My Dad showed me how to use these when I was about 10 and I still use them from time to time....In some applications they are better than an electric drill because they take up less space to use and are more accurate...not getting rid of 'em!
|476 forum posts|
My first flat had concrete lintels so hard my hammer drill wouldn't touch them, had to use one of these. I still have it, still slightly bent from those lintels. This was before I learnt about screwing a bit of wood to the wall before trying to put up the curtain rail.
|Mark Easingwood||18/05/2020 19:27:28|
12 forum posts
Here are some from me Dad's stuff, including star drills. Never used 'em me'sen, but I spent a fair amount of time using plugging chisels and hacking knives as an apprentice joiner.
Does anyone know what the one on the left is? It is made by Priory, and has a centre hole and ejection slot, the teeth don't look suitable for masonry, neither does it look to have ever been used.
|Peter Hall||18/05/2020 19:55:55|
|105 forum posts|
Ah yes, you could be right. My father taught me how to do this when I was six, so my recall is a bit sketchy. I've never touched the stuff since! Dad also managed to electrocute me when I was 13. Frankly, he was rubbish at DIY. I inherited his rawlplug/philplug hammer drill thing when he died, along with his rusty salvaged woodscrew collection and threw it all away.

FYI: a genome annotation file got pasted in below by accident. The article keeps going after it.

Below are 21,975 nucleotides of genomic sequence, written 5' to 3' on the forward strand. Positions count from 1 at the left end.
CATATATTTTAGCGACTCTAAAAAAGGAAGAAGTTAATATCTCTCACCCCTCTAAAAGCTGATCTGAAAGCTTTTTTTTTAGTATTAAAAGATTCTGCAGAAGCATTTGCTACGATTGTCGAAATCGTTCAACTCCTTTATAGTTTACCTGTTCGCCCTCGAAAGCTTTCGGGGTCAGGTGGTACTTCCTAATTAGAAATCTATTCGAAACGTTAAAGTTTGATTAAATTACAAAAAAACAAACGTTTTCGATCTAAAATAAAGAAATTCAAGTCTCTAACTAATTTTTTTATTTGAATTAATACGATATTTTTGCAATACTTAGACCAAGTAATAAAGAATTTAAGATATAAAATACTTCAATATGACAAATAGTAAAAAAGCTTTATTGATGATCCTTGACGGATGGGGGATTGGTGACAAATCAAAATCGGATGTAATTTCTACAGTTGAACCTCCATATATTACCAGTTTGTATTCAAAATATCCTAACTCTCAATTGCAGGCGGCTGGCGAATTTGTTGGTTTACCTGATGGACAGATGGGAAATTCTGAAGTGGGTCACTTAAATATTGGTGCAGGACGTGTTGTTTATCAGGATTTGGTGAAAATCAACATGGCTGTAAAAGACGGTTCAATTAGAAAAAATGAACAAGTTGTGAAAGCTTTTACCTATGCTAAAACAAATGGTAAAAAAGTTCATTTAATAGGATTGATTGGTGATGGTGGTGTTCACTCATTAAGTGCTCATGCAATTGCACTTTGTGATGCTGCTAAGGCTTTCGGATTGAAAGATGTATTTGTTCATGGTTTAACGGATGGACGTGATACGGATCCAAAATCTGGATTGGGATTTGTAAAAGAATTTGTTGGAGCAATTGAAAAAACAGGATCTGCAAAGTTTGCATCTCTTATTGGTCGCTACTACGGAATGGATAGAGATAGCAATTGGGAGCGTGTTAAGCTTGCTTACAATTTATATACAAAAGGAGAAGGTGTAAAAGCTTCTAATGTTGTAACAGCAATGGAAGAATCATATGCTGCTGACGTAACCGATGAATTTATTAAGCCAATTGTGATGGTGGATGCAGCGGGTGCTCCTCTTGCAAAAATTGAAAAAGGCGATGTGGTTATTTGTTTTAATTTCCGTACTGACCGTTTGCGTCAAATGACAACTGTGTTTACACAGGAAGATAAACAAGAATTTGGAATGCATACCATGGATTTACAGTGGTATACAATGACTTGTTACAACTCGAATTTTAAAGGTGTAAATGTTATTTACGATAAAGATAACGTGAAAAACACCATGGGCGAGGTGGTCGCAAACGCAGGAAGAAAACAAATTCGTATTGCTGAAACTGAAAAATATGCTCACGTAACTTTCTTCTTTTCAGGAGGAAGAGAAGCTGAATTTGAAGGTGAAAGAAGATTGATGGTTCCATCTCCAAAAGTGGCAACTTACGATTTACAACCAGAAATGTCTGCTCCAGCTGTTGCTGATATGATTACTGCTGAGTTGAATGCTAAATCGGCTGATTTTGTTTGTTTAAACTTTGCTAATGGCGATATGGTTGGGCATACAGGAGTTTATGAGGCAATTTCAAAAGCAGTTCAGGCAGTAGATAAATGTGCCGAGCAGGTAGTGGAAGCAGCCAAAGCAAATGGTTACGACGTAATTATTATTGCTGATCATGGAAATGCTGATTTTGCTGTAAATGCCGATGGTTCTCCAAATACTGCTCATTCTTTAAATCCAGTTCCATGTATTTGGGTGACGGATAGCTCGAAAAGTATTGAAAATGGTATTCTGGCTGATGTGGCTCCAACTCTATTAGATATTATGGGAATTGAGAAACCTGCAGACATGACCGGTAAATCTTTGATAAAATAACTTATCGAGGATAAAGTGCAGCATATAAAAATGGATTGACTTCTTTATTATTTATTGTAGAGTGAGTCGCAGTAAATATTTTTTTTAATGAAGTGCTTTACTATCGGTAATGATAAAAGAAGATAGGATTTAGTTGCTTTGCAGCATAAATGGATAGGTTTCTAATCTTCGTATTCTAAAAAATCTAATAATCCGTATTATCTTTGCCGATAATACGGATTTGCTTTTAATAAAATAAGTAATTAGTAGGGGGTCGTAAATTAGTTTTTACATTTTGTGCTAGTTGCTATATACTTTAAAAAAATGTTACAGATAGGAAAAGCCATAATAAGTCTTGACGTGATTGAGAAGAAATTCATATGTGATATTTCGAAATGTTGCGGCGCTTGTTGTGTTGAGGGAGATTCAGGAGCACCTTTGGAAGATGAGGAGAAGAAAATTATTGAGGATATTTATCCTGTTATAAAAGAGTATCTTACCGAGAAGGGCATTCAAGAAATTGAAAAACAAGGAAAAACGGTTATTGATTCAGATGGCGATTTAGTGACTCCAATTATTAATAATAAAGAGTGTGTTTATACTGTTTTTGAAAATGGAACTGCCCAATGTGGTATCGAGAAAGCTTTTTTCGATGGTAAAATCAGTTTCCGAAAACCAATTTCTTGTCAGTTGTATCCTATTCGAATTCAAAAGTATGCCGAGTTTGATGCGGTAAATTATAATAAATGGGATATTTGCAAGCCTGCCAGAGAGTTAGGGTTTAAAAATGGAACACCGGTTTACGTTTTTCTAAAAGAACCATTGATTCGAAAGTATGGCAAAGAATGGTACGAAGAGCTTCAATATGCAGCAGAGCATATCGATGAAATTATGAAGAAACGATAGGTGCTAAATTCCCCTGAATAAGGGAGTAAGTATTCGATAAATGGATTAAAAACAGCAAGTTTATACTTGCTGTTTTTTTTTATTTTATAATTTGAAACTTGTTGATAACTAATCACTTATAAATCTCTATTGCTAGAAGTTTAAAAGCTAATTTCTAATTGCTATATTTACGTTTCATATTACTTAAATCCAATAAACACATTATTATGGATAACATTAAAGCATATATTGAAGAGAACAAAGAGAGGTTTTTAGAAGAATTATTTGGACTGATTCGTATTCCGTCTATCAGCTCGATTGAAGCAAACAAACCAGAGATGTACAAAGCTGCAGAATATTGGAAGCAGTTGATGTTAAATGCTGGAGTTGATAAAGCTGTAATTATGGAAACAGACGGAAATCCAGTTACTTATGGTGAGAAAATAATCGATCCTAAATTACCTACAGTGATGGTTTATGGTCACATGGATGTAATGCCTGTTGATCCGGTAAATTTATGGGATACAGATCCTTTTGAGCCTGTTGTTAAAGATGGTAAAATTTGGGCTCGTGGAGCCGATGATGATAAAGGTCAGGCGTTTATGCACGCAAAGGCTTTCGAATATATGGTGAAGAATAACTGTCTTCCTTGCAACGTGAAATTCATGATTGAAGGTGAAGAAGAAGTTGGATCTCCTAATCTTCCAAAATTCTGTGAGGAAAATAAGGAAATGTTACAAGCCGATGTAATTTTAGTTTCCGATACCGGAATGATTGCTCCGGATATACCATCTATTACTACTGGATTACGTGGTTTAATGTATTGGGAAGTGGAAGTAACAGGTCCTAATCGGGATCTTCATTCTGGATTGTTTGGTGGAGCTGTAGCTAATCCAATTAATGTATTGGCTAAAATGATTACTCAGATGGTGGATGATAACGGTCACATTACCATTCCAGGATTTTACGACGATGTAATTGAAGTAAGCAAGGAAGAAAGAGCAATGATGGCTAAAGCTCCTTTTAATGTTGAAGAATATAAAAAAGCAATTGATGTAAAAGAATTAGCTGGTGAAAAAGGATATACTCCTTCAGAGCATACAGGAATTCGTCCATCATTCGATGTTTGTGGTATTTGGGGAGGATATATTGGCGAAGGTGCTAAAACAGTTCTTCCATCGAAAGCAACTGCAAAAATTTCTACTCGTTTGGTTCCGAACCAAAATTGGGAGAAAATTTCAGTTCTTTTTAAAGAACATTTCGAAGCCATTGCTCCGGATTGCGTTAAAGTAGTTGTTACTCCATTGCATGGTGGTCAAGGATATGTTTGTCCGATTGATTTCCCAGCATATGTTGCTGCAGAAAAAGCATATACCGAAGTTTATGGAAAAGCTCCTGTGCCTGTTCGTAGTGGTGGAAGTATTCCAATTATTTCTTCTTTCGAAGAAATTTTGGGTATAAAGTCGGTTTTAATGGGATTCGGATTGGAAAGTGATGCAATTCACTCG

Edited for typos...again. Fat, oily fingers.
Edited By Peter Hall on 18/05/2020 19:58:46
|Keith Wyles||19/05/2020 06:58:27|
|23 forum posts|
No longer have one, but the last time I used one, decades ago, was to drill into hard Victorian bricks. Didn't have a hammer drill at the time and the only way that I could drill one of the bricks to fit a curtain was to use one. Then opened it up to the right size with a masonry bit.. After this I bought a hammer drill.
|Mike Poole||19/05/2020 08:51:28|
2576 forum posts
I don’t know why they bothered to invent Chobham armour, the bricks in my mums bungalow would certainly stop any armour piercing weapons, they just laugh at tungsten carbide and hammer drills. Now I have an SDS machine I will try that if the need arises.
|Peter G. Shaw||19/05/2020 21:41:05|
1100 forum posts